The contiguous zone is a band of water extending farther from the outer edge of the territorial sea to up to 24 nautical miles (44.4 km; 27.6 mi) from the baseline, within which a state can exert limited control for the purpose of preventing or punishing "infringement of its customs, fiscal, immigration or sanitary laws and regulations within its territory or territorial sea". This will typically be 12 nautical miles (22 km; 14 mi) wide, but could be more (if a state has chosen to claim a territorial sea of less than 12 nautical miles), or less, if it would otherwise overlap another state's contiguous zone. However, unlike the territorial sea, there is no standard rule for resolving such conflicts and the states in question must negotiate their own compromise. The United States invoked a contiguous zone out to 24 nmi from the baseline on 29 September 1999.
Exclusive economic zone
An exclusive economic zone extends from the baseline to a maximum of 200 nautical miles (370.4 km; 230.2 mi), thus it includes the contiguous zone. A coastal nation has control of all economic resources within its exclusive economic zone, including fishing, mining, oil exploration, and any pollution of those resources. However, it cannot prohibit passage or loitering above, on, or under the surface of the sea that is in compliance with the laws and regulations adopted by the coastal State in accordance with the provisions of the UN Convention, within that portion of its exclusive economic zone beyond its territorial sea. Before the United Nations Convention on the Law of the Sea of 1982, coastal nations arbitrarily extended their territorial waters in an effort to control activities which are now regulated by the exclusive economic zone, such as offshore oil exploration or fishing rights (see Cod Wars). Indeed, the exclusive economic zone is still popularly, though erroneously, called a coastal nation's territorial waters.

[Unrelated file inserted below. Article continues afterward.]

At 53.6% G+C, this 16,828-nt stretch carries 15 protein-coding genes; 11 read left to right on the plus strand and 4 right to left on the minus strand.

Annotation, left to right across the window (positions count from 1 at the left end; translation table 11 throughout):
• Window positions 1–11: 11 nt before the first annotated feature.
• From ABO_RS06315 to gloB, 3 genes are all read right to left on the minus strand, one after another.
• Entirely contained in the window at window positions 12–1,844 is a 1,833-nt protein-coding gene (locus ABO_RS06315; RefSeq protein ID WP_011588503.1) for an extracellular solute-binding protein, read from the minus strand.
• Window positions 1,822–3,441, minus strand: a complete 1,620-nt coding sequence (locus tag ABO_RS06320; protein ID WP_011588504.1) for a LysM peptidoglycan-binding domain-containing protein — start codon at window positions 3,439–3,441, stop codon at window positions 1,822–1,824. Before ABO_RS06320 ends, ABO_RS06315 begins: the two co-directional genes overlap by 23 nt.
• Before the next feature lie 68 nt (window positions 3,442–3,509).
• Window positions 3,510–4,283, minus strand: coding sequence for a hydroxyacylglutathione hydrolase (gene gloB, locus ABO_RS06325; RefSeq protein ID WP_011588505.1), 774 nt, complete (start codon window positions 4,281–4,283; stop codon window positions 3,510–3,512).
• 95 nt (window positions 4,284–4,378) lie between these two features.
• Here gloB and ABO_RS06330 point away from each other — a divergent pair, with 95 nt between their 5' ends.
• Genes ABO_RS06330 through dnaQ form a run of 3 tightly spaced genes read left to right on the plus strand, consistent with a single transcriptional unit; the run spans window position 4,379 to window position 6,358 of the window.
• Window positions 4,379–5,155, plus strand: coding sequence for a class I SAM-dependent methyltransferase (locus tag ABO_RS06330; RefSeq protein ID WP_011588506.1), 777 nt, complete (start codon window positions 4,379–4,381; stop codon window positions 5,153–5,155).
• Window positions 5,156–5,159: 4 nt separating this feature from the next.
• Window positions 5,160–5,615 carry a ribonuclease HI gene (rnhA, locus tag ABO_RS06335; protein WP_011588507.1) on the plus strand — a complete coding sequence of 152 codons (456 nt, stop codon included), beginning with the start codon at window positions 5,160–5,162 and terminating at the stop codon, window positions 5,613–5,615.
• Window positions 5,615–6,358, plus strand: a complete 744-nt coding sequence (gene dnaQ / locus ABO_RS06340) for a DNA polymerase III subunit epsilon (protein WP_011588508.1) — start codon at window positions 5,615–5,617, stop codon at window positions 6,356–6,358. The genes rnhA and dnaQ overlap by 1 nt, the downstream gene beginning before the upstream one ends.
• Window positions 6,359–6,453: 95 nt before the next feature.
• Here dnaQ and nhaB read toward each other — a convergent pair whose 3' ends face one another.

Article 76 gives the legal definition of continental shelf of coastal countries. For the physical geography definition, see the article continental shelf.
The continental shelf of a coastal nation extends out to the outer edge of the continental margin but at least 200 nautical miles (370 km; 230 mi) from the baselines of the territorial sea if the continental margin does not stretch that far. Coastal states have the right of exploration and exploitation of the seabed and the natural resources that lie on or beneath it, however other states may lay cables and pipelines if they are authorised by the coastal state. The outer limit of a country's continental shelf shall not stretch beyond 350 nautical miles (650 km; 400 mi) of the baseline, or beyond 100 nautical miles (190 km; 120 mi) from the 2,500 metres (8,200 ft) isobath, which is a line connecting the depths of the seabed at 2,500 meters.
The outer edge of the continental margin for the purposes of this article is defined as:
*a series of lines joining points not more than 60 nautical miles (110 km; 69 mi) apart where the thickness of sedimentary rocks is at least 1% of the height of the continental shelf above the foot of the continental slope; or
*a series of lines joining points not more than 60 nautical miles apart that is not more than 60 nautical miles from the foot of the continental margin.
The foot of the continental slope is determined as the point of maximum change in the gradient at its base.